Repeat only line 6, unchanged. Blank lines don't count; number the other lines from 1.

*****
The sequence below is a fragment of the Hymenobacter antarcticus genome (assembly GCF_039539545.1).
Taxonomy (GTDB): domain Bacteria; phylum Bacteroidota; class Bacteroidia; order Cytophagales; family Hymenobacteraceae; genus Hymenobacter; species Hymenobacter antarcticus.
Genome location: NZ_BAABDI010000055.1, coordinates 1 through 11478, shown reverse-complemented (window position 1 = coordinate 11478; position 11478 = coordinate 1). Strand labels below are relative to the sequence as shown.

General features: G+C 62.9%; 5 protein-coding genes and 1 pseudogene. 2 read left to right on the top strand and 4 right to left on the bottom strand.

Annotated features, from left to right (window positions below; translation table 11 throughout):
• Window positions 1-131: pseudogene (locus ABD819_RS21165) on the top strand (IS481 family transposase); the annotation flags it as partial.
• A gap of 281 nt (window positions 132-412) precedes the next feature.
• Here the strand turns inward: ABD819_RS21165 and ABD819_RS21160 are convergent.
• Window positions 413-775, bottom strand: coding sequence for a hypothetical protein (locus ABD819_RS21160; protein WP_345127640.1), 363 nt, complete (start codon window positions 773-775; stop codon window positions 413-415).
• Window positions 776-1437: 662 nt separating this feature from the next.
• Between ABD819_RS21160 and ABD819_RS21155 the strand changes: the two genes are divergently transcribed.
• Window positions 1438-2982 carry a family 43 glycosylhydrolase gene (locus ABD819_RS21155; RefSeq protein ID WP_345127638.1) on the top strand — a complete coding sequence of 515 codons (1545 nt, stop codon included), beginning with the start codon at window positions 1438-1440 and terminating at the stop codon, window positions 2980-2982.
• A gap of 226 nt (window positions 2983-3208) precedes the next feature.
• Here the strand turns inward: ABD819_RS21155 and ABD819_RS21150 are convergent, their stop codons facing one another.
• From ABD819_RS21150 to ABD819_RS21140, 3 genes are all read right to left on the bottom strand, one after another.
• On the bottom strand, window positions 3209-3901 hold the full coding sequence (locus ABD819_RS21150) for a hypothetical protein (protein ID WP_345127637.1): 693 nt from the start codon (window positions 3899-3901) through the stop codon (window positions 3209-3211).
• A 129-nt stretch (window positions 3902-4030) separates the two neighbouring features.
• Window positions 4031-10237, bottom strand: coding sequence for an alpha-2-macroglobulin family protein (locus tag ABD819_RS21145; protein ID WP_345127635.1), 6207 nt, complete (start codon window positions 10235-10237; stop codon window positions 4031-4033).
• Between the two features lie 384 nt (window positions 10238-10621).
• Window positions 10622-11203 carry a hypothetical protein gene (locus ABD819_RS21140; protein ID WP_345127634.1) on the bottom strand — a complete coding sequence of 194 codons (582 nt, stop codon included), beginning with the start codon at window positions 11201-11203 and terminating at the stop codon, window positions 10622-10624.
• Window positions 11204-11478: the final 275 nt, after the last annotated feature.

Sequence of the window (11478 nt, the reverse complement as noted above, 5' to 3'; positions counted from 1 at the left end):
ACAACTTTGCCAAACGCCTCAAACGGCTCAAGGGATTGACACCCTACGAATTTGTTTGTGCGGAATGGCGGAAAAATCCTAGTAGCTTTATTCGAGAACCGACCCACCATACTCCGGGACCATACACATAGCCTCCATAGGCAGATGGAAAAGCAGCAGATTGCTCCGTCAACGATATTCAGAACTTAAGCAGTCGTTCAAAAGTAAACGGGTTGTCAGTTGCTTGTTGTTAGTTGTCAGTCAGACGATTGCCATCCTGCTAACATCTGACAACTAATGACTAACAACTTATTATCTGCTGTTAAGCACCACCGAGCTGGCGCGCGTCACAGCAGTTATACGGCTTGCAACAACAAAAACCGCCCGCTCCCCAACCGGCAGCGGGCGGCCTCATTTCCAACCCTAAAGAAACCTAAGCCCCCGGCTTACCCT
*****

• Window positions 1-131: pseudogene (locus ABD819_RS21165) on the top strand (IS481 family transposase); the annotation flags it as partial.